The Virgin Islands Next Generation Network’s governing board said during its regular meeting Thursday that the Comprehensive Community Infrastructure grant project will bring jobs and money to the territory.
The board praised secretary Peter Schultz for the timely delivery of fiber and other essential equipment for the project, which will provide much-needed jobs for residents, money for the territory’s fragile economy and will ultimately support the network's broadband initiative, board members said.
"The impact on the territory could be $70 million to $100 million," said viNGN Chief Executive Officer Lawrence Kupfer, noting that the project will result in an additional $2 to $3 million in gross receipt taxes.
Kupfer said that the completed project will represent "$45 million worth of work that local companies should be able to perform." Work such as site inspections, trenching and installation will be done on a small scale suitable for local contractors, allowing money from the project to funnel back into the territory , he added.
The project is part of the Comprehensive Community Infrastructure grant designed to “deploy a high-speed fiber network, creating a territorywide middle mile network and connect community anchor institutions with reliable high-speed internet services,” according to the grant. The project will consist of four 10-mile segments, two on St. Croix and two on St. Thomas, on the east and west sides of both islands.
On St. Croix, the segments will run from Frederiksted to Christiansted, not forcing any major highways to close. On St. Thomas, segments will run from the Cyril E. King airport to Redhook and will likely close some major roads leading from Redhook to town.
The group received proposals last week for inspection and administrative duties which they are currently evaluating and hope to complete in August. They sent out a request for proposals last week and expect to award contracts for trenching in August.
The work will include placing fiber with existing Water and Power Authority fibers as well as pulling fibers through WAPA' existing conduits, and placing fibers in new conduits. It will begin in September and is due to be completed by June 2013.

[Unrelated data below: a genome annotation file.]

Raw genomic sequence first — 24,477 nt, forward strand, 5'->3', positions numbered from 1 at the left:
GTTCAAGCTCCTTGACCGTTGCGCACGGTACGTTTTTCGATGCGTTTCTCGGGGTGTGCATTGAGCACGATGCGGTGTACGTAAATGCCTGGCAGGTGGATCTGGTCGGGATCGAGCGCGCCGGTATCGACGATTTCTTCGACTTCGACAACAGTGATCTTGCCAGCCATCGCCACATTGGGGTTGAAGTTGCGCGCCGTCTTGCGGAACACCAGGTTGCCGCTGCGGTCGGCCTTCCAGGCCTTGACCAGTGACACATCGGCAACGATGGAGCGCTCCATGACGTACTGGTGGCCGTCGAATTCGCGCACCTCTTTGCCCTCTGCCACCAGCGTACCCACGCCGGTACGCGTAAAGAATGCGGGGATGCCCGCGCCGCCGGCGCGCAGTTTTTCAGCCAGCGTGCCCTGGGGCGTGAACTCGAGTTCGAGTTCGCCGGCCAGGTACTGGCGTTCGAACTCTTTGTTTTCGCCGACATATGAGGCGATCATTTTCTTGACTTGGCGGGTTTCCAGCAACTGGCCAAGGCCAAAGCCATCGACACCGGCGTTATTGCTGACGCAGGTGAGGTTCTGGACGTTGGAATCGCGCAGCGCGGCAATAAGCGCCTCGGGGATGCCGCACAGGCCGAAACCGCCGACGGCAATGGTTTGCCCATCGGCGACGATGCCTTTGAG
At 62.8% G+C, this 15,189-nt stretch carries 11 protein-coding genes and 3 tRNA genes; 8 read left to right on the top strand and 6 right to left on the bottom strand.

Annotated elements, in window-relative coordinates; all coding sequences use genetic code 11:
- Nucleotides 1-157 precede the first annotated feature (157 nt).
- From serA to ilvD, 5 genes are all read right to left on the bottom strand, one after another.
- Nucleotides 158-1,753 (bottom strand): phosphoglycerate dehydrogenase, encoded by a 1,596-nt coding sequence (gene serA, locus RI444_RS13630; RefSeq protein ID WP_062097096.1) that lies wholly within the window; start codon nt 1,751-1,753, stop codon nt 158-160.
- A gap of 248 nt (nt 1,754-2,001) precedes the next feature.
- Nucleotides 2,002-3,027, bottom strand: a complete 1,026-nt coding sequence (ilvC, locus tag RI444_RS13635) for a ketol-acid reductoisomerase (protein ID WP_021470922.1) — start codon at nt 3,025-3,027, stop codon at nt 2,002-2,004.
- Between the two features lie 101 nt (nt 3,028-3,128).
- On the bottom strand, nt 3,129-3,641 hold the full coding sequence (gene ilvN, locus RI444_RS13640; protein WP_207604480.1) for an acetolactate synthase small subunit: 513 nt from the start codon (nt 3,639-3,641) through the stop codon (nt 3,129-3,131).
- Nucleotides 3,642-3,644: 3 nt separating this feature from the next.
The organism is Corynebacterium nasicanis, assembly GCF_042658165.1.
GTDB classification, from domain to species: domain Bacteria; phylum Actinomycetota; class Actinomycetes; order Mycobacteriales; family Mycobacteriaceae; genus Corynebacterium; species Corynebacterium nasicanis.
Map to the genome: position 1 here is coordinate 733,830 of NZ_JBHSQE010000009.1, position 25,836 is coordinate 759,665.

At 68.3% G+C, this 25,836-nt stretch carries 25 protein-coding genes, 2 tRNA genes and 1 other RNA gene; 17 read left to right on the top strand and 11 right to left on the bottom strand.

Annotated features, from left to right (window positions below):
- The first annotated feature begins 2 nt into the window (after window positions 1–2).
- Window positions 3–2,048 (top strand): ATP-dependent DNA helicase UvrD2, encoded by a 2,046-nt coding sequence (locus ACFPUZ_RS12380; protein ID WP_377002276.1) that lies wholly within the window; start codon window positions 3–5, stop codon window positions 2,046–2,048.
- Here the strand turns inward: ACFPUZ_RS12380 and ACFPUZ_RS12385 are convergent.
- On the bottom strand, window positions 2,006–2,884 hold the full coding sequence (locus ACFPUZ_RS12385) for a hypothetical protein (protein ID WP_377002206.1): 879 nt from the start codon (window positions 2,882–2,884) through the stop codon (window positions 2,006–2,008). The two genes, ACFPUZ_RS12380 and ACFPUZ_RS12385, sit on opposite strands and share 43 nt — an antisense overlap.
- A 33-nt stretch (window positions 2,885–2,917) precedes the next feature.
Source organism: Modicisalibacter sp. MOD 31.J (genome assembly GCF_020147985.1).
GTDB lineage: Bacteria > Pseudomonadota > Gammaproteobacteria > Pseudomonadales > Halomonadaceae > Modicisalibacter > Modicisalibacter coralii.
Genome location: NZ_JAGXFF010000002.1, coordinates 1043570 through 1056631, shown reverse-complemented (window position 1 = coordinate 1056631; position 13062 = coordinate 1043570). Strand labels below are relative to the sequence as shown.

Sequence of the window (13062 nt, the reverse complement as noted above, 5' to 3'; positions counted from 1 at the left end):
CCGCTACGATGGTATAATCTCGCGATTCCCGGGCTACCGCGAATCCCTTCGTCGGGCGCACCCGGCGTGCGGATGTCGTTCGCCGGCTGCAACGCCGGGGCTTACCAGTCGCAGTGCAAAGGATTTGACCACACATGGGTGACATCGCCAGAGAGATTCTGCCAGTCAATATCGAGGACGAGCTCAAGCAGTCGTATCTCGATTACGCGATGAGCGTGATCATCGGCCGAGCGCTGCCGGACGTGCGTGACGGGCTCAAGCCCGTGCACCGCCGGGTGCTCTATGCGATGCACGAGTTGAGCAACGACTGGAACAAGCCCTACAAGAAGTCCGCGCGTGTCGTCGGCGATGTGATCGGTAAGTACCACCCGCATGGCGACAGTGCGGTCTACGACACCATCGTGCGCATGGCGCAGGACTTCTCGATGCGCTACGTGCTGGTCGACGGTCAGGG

The broadband mapping project by data mapping company BroadMap will assist in the completion of the community infrastructure grant as it outlines areas of service throughout the territory. The map was recently completed, allowing internet service providers comprehensive information about service on each island.
The Public Computer Centers are nearly complete with 13 on St. Croix and a possible 14 on St. Thomas. Both islands had soft openings for a handful of centers, including training centers at the Department of Labor on each island. The Elaine Lone Sprauve Library and Museum on St. John is close to opening the PCC as a Memorandum of Agreement is already circulating. St. John may even end up with an additional three sites as several owners have expressed interest.
“Once administrators are trained, once computers are installed, we can start opening up those sites to the public,” said Kupfer, noting that training company CyberLearning is nearly finished training PCC operators and the centers should be completed in September.
Data service provider BetterWorld also plans to bring jobs to the territory as it recently hired a program manager and project coordinator to implement business hubs on St. Thomas and St. Croix. The St. Croix location will be on Strand Street while the St. Thomas location has yet to be decided.